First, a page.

I hear the "you shouldn't have to learn how your engine works just to drive a car" argument often used to counter my insistence on learning git's internals to understand its externals.

My response: git is a tool for professionals. Racecar drivers should definitely understand how engines work. Amateur users of version control systems are using the undo and redo buttons in a Google Document. Git is a professional tool and if you're a professional then you have a professional obligation to learn your tools properly.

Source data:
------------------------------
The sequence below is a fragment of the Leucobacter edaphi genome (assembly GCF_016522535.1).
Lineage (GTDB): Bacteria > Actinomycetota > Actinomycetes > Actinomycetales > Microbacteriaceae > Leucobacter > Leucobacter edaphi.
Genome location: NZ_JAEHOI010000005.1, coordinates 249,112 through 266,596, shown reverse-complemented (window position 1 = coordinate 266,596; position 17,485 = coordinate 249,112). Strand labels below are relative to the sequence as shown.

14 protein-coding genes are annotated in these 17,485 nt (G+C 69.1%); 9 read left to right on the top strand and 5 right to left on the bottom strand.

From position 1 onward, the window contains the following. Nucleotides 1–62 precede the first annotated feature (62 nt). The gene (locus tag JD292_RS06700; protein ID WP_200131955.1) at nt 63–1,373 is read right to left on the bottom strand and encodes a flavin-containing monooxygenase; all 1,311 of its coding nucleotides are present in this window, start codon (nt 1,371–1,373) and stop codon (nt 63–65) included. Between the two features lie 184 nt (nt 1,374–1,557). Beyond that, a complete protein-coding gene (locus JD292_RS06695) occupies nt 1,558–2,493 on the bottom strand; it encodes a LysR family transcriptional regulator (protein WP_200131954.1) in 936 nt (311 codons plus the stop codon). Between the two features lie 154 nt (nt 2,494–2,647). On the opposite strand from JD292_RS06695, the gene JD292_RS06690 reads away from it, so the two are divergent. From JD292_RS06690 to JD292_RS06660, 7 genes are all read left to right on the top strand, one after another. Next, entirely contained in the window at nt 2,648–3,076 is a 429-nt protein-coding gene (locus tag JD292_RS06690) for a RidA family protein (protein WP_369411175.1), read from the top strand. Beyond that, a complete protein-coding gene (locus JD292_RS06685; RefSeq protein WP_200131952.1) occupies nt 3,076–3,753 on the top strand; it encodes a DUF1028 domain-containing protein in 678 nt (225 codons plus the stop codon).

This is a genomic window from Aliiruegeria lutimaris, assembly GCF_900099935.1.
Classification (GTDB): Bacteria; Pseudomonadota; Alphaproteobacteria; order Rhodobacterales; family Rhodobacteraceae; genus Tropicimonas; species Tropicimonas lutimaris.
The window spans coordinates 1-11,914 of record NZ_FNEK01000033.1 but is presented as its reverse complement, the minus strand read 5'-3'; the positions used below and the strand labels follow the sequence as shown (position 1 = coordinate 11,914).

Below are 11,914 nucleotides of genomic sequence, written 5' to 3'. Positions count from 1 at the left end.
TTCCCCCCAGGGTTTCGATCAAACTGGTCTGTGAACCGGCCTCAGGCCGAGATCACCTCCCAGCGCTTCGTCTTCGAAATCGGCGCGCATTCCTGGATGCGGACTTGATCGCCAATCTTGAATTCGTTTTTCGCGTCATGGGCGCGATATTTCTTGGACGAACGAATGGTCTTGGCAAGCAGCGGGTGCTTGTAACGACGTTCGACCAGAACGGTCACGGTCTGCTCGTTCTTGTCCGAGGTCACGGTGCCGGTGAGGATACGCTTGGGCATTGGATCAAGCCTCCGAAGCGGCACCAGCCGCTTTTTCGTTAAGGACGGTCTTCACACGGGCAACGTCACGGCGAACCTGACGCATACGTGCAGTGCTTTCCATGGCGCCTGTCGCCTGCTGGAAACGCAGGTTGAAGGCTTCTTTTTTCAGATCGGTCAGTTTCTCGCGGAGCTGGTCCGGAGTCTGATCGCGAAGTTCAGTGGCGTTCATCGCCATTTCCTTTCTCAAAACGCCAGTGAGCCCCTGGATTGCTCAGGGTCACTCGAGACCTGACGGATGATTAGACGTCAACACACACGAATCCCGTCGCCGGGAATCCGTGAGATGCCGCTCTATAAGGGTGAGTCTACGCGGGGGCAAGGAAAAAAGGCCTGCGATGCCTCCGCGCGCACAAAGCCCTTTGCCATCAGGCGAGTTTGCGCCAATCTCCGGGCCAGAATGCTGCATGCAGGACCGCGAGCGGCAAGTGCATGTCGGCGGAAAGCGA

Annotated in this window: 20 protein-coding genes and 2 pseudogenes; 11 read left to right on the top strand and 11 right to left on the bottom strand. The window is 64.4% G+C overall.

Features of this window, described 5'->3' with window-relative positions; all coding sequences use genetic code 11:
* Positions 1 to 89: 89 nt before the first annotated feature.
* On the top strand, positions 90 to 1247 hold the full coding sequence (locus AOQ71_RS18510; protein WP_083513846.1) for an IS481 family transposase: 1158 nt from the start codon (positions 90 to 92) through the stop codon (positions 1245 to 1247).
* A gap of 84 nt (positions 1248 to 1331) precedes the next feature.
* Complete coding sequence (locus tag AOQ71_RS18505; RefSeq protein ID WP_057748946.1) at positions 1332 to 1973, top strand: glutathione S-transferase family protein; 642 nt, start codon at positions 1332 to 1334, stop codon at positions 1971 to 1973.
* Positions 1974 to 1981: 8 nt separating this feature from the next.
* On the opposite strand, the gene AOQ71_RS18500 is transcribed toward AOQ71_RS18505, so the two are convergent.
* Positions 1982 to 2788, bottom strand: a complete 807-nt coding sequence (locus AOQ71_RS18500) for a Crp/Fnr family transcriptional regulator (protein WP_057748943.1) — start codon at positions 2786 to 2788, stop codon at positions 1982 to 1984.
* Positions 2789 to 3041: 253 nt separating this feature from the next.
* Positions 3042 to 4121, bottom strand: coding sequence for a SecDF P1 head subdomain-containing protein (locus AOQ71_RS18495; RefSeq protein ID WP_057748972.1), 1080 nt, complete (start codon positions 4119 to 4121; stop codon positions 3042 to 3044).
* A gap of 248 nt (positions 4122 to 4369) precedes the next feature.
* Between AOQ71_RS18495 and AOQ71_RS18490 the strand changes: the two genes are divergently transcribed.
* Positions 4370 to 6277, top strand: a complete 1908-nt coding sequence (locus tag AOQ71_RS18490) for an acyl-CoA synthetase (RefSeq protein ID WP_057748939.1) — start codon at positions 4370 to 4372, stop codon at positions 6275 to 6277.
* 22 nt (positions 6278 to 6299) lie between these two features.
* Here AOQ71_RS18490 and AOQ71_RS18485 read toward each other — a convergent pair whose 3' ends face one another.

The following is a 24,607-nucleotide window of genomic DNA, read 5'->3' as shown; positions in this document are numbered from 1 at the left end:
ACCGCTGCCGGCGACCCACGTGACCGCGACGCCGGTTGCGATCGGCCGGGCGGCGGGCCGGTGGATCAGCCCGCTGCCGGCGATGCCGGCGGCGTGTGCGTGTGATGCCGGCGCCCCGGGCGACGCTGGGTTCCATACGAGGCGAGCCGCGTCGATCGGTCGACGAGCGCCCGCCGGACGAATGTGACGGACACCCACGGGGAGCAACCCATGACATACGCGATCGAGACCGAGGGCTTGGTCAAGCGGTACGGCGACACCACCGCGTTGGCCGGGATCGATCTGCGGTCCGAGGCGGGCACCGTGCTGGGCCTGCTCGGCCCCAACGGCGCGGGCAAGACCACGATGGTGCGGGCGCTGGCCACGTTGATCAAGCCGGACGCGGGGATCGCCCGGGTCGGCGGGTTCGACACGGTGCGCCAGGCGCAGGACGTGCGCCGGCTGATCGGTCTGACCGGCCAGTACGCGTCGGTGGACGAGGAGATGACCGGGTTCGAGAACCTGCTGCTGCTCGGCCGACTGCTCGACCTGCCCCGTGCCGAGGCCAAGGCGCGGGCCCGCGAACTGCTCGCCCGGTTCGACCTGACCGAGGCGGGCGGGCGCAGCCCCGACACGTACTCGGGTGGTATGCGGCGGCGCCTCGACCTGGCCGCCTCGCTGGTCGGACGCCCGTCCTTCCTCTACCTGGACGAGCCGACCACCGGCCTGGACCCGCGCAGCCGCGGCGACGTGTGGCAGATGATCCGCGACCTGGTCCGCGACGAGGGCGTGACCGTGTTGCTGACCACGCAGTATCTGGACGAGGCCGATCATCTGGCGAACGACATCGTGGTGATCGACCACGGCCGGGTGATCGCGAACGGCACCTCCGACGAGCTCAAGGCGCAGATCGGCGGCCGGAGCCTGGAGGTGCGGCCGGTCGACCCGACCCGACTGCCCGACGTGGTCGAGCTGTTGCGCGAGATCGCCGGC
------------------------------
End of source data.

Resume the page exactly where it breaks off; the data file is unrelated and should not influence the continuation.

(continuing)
@sir Your arguments are sound. But not every use case calls for this kind of understanding. It would be useless for my project: I am the only one who works on the code. So git is just archival for me. There are no other developers and no users and no release cycle.

@harrison_partch disagree. An understanding of the internals of git are still very useful for solo developers. Many of the higher level tools of git are extremely helpful in a lot of different circumstances and are much easier to understand with the fundamentals in hand.

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